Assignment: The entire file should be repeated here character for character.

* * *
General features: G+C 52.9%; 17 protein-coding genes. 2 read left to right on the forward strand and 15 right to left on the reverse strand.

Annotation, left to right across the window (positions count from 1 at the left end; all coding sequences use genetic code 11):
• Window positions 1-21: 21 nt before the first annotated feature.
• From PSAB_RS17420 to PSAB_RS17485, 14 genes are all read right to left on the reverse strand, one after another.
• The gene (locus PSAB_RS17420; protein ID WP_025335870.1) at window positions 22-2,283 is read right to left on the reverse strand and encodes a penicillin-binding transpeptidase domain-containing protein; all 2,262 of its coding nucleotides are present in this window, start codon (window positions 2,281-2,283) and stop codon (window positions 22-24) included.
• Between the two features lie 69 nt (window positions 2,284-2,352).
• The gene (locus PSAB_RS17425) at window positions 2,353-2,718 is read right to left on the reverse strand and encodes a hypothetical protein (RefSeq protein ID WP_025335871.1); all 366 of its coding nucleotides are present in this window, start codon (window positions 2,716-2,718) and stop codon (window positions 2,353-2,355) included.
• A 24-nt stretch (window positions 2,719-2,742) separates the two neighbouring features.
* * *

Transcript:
General features: G+C 52.9%; 17 protein-coding genes. 2 read left to right on the forward strand and 15 right to left on the reverse strand.

Annotation, left to right across the window (positions count from 1 at the left end; all coding sequences use genetic code 11):
• Window positions 1-21: 21 nt before the first annotated feature.
• From PSAB_RS17420 to PSAB_RS17485, 14 genes are all read right to left on the reverse strand, one after another.
• The gene (locus PSAB_RS17420; protein ID WP_025335870.1) at window positions 22-2,283 is read right to left on the reverse strand and encodes a penicillin-binding transpeptidase domain-containing protein; all 2,262 of its coding nucleotides are present in this window, start codon (window positions 2,281-2,283) and stop codon (window positions 22-24) included.
• Between the two features lie 69 nt (window positions 2,284-2,352).
• The gene (locus PSAB_RS17425) at window positions 2,353-2,718 is read right to left on the reverse strand and encodes a hypothetical protein (RefSeq protein ID WP_025335871.1); all 366 of its coding nucleotides are present in this window, start codon (window positions 2,716-2,718) and stop codon (window positions 2,353-2,355) included.
• A 24-nt stretch (window positions 2,719-2,742) separates the two neighbouring features.